More than an aesthetic blunder, the treatment of Widmerpool is an affront to common decency that compels one to look back at his presentation in earlier volumes and to realize with a jolt one's complicity in and enjoyment of the abuse and humiliations inflicted on him for no other reason than he is unlike his more sophisticated contemporaries. To recall only the first two novels: while Stringham is presented as a Renaissance prince, his circumstances compared to Hamlet's, his step to Veronese's Alexander, his features to the faces in Elizabethan miniatures, and his general appearance to "one of those stiff, sad young men in ruffs, whose long legs take up so much room in sixteenth-century portraits," Widmerpool is depicted as loathesomely subhuman; his gait "like an automaton of which the mechanism might be slightly out of order," his stance "like that of an elderly lapdog," his countenance "like some uncommon specimen of marine life" or "a large fish moving slowly through opaque water to devour a smaller one," his way of speaking "as if holding a piece of india-rubber against the roof of his mouth."… His preposterousness seems clinched, as does Murtlock's, when his unseemly social background is discovered: Widmerpool's father had sold liquid manure. It is true that in subsequent volumes, as Widmerpool becomes a successful and powerful figure, he is no longer described in such subhuman similes and soubriquets; but again and again in the later volumes his sexual life is made the subject of cruel comedy, while the equally gamey bedroom lives of other characters are treated with tact and never exposed to ridicule.
How could one have failed to notice at an earlier stage the crudity of Powell's handling of Widmerpool and the violence it does to the aesthetic surface of his series? One reason is that in the early volumes it was clear that Nick was growing and developing, learning about life by trial and error and making mistakes in his assessment of people. At the same time, especially in A Buyer's Market, one was encouraged to feel that there was a symbiosis between Widmerpool and Nick; for Nick, also in love with Barbara Goring, could have been the recipient of the sugar she pours out [onto Widmerpool's head]; and, similarly seduced by Gypsy Jones, could have been the one dunned into paying for the pleasure. At that time one tended to assume that justice would eventually be done to Widmerpool and consequently enjoyed his discomfitures without twinges of guilt. This does not come to pass in the series, however, and one's retrospective judgment must be that the presentation of Widmerpool violates the aesthetic frame of reference within which Powell has chosen to create, with consequent damage to the unity and symmetry of his work, and that Nick's sophisticated consciousness is tainted by the most heinous form of snobbery: the refusal to consider those who are not in some way "one of us" as fellow human beings deserving of sympathy, charity, even of fair play. (pp. 54-5)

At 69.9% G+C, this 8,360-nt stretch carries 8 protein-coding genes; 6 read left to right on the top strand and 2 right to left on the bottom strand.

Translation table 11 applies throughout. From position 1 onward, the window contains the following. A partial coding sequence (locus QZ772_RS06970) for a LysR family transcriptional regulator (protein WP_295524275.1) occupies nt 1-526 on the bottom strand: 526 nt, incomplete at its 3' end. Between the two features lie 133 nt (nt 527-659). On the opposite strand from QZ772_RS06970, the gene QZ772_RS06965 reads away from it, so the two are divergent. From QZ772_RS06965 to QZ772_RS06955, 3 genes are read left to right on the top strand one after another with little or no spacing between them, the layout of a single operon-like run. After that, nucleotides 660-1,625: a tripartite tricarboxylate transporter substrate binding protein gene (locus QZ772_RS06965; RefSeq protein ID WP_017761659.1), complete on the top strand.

One had long hoped that in conclusion Powell would be able to raise his enormous work to a higher, more metaphysical plane and that the deeper philosophical lessons that seemed seminally present in the series would be brought to fruition. Similarly, having noted the increasingly explicit concern with artistic problems and with the nature of fiction in the tenth and eleventh volumes, one had come to think that the series was beginning in some degree to be about itself and had allowed oneself to anticipate that this reflexive probing of its own imaginative processes would become a central concern of the final novel and thereby enrich the series by including its own commentary within it. This too has failed to happen: there are only a few references to novels and fiction writing in Hearing Secret Harmonies, and these are rather run-of-the-mill or (to use a favorite word of Powell's) humdrum. (p. 56)
The crucial positioning of the antithetical emblems of the Poussin dance and the Burton quotation suggests that the basic organizing principle of A Dance to the Music of Time is the alternation of "now comical then tragical matters" (to use Burton's words), the counterpoint between a comedy of manners presentation of a large chunk of Vanity Fair and a more somber version of human life seen under the aspect of transience and mortality, against the force of which no transcendence through love, memory, moral rectitude, or supernatural belief is possible. As Evelyn Waugh has said "We know much more about [Powell's] characters' appearances than their souls. Indeed we have no confidence that the narrator recognizes the existence of the soul." Powell's series should not be compared to the fiction of Proust, Mann, Gide, or Conrad because such a focus can only serve to shrink A Dance to the Music of Time to a size too small to permit objective scrutiny. For the opposite reason it can serve no useful purpose to call Powell a greater Galsworthy or Snow. Powell is rather the peer of Thackeray, and Waugh's observation concerning the absence of soul in the characters of A Dance to the Music of Time is as accurate (and perhaps as inapposite) as the similar comments perennially made about Vanity Fair, another fiction without a hero. (pp. 56-7)
Kerry McSweeney, "The End of 'A Dance to the Music of Time'," in South Atlantic Quarterly (reprinted by permission of the Publisher; copyright 1977 by Duke University Press, Durham, North Carolina), Winter, 1977, pp. 44-57.